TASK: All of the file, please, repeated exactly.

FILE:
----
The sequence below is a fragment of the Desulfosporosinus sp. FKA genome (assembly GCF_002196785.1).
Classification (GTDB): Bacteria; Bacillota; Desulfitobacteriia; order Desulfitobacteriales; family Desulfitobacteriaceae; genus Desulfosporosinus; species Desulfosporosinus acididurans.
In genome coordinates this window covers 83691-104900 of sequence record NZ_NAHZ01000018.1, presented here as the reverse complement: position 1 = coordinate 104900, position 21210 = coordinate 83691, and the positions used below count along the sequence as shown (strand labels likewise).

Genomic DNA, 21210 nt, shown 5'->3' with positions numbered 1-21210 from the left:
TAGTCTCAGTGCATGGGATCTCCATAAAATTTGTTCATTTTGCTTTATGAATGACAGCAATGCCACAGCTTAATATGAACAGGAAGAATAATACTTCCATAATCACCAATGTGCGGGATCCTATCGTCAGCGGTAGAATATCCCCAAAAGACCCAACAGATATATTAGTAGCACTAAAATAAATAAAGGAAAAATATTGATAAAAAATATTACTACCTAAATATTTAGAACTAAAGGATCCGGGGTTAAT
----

The sequence below is a fragment of the Desulfosporosinus sp. FKA genome (assembly GCF_002196785.1).
Classification (GTDB): Bacteria; Bacillota; Desulfitobacteriia; order Desulfitobacteriales; family Desulfitobacteriaceae; genus Desulfosporosinus; species Desulfosporosinus acididurans.
In genome coordinates this window covers 83691-104900 of sequence record NZ_NAHZ01000018.1, presented here as the reverse complement: position 1 = coordinate 104900, position 21210 = coordinate 83691, and the positions used below count along the sequence as shown (strand labels likewise).

Genomic DNA, 21210 nt, shown 5'->3' with positions numbered 1-21210 from the left:
TAGTCTCAGTGCATGGGATCTCCATAAAATTTGTTCATTTTGCTTTATGAATGACAGCAATGCCACAGCTTAATATGAACAGGAAGAATAATACTTCCATAATCACCAATGTGCGGGATCCTATCGTCAGCGGTAGAATATCCCCAAAAGACCCAACAGATATATTAGTAGCACTAAAATAAATAAAGGAAAAATATTGATAAAAAATATTACTACCTAAATATTTAGAACTAAAGGATCCGGGGTTAAT